It’s a pity you don’t have a donate button! I’d certainly donate to this outstanding blog! I suppose for now i’ll settle for book-marking and adding your RSS feed to my Google account. I look forward to brand new updates and will talk about this website with my Facebook group. Chat soon!

    ajeetraina · 12th October 2016 at 3:20 pm

    Thanks a lot. There is no donation button, sorry. This is meant free sharing and contributing towards the Docker community. Thank You.

KOMINKI GDANSK · 12th October 2016 at 1:14 pm

Hi this is somewhat of off topic but I was wanting to know if blogs use WYSIWYG editors or if you have to manually code with HTML. I’m starting a blog soon but have no coding know-how so I wanted to get advice from someone with experience. Any help would be greatly appreciated!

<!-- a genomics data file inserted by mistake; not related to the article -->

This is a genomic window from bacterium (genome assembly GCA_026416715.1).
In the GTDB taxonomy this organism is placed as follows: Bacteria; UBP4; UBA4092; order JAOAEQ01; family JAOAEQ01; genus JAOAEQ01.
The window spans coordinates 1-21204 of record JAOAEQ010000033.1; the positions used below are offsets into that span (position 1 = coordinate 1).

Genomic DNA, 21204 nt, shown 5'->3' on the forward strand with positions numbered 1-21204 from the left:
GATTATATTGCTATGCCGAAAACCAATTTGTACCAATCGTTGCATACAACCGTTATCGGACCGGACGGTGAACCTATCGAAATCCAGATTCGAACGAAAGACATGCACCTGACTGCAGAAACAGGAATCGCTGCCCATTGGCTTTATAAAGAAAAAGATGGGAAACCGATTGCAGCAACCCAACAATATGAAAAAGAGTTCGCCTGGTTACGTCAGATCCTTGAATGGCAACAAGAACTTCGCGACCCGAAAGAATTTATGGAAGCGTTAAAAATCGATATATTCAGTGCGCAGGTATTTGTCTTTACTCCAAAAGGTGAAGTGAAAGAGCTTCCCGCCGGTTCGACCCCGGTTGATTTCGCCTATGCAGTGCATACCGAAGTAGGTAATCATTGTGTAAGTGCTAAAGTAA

ajeetraina · 12th October 2016 at 3:18 pm

    You can use wordpress to keep it simple.

KelsiPBurk · 13th October 2016 at 12:07 am

I have read a lot of content on the topic of the blogger
lovers however this paragraph is actually a nice component of
writing, make it up.

Leone Chessher · 13th October 2016 at 11:54 pm

I precisely wanted to thank you so much once more. I do not know what I would’ve sorted out in the absence of the type of opinions provided by you over such field. It previously was a real terrifying situation for me, nevertheless coming across your expert technique you solved it forced me to weep for joy. Now i am thankful for your help as well as hope that you realize what a great job you happen to be accomplishing educating many others through your webpage. I am certain you’ve never come across any of us.

Leave a Reply

Your e-mail address will not be published. Required fields are marked *